This is sort of a field trip report-after all, summer is the time to travel and see historic gardens (right?). I am a fan of historic gardens and Mt. Vernon is no exception. Yes, I enjoy the house tours and museums (even if the tour guides and exhibits paint a picture of Washington or Jefferson or the "BMOH" [Big Man of History] and his family that is impossibly perfect), but I go to these places to see the gardens, really. I enjoy the colonial garden aesthetic (or, at least, the modern conceptualization of the colonial garden aesthetic) and I like to see what plants were around and in use at the time (though there is guesswork involved, as I suggested in my entry on the Cloisters). I have learned a lot from touring these gardens:for example, Jefferson's love of experimentation transferred to his garden and that Washington was a frugal gardener who was interested in protecting the soil (hence he gave up tobacco growing). I learned about candelabra espalier:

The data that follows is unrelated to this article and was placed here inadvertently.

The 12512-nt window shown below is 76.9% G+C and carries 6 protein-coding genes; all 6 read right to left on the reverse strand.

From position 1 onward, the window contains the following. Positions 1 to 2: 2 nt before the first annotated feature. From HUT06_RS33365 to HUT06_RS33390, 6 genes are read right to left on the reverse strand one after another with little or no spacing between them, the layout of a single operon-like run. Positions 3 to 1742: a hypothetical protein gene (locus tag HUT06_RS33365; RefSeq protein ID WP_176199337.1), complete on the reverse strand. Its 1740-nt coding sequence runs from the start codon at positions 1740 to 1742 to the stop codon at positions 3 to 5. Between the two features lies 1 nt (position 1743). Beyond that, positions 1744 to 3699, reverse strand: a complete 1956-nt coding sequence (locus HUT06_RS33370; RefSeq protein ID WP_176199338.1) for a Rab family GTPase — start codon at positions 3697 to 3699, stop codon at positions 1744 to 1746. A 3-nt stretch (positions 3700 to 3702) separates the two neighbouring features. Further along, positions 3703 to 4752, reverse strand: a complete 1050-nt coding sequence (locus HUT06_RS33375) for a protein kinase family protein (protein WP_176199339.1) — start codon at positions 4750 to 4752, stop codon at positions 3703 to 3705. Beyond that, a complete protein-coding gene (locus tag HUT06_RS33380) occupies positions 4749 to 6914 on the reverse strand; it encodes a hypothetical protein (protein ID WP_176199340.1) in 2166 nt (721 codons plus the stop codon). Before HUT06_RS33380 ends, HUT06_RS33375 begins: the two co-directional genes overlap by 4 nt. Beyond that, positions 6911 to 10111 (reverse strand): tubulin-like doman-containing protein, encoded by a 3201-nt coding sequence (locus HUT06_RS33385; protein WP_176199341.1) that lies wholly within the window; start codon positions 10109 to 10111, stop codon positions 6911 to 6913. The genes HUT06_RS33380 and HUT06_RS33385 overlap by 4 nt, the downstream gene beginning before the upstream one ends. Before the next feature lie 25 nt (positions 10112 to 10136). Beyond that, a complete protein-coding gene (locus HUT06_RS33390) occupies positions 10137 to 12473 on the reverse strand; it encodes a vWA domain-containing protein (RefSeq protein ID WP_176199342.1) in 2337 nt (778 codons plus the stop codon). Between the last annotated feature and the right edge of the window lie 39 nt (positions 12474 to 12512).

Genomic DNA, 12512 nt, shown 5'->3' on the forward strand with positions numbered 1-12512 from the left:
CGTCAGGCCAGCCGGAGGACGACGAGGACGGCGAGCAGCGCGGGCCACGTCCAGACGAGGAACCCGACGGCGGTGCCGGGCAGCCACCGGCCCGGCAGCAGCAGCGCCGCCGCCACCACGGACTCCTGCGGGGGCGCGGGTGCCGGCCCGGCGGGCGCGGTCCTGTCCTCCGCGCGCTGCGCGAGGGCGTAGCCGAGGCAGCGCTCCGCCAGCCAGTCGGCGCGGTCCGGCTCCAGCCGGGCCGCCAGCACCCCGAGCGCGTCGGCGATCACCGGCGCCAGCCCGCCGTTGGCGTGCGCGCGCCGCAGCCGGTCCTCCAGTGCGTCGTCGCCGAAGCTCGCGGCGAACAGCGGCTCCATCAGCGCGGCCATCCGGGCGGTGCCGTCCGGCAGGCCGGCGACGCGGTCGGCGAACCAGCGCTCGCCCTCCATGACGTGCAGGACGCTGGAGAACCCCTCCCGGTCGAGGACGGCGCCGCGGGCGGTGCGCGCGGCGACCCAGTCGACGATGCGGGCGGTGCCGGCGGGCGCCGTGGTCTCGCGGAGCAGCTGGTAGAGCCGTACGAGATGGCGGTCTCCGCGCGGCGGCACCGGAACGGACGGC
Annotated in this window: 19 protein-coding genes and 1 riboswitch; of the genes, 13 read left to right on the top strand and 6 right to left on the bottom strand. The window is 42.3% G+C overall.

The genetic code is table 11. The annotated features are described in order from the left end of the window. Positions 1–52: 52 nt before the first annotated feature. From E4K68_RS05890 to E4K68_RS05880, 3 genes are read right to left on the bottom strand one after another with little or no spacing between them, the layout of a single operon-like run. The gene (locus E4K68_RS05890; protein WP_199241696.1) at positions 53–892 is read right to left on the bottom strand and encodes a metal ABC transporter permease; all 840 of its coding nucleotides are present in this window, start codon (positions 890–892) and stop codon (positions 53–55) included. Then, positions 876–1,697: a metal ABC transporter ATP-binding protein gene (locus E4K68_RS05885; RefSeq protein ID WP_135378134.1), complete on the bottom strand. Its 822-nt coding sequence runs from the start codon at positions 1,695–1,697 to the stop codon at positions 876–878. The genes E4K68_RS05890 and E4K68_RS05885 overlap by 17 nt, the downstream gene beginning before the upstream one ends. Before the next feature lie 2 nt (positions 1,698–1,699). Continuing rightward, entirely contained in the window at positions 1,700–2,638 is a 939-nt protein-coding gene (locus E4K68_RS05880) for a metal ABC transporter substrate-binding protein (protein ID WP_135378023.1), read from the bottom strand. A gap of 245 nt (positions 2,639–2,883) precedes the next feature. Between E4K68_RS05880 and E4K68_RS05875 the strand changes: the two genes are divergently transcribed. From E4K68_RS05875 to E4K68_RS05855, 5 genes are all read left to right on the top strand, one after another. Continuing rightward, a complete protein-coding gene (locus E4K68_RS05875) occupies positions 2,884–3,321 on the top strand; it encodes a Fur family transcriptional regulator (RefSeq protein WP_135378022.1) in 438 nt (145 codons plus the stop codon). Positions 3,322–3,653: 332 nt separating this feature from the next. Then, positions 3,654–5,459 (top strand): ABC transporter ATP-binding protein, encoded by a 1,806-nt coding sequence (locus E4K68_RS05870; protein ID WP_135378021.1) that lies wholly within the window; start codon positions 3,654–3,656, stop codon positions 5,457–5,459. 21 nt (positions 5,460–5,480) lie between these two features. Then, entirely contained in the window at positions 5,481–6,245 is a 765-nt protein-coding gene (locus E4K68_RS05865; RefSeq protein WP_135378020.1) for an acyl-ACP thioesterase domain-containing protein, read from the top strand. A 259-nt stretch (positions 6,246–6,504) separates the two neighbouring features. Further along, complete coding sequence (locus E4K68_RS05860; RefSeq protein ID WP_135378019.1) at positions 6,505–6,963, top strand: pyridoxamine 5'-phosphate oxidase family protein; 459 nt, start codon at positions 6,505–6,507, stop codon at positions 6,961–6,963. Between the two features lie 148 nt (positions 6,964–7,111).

and living cordon fencing:
both of which I first saw at Mount Vernon. But I also learned that these historic gardens have gardeners and garden volunteers to pluck each offending weed and prune each little new apple sprout into the proper espalier shape, and far more resources (money, time, historical research, hands) than the average gardener has to spend on his or her garden. So, while I admire these gardens at a distance, and maybe envy them a little, I realize that what I am able to do is what is possible for one gardener, with occasional help from family. I can try to incorporate some design ideas from the Colonial (or other) eras, but they must be elements easy to maintain on my scale.
Oh, by the way, like artichokes? They are pretty!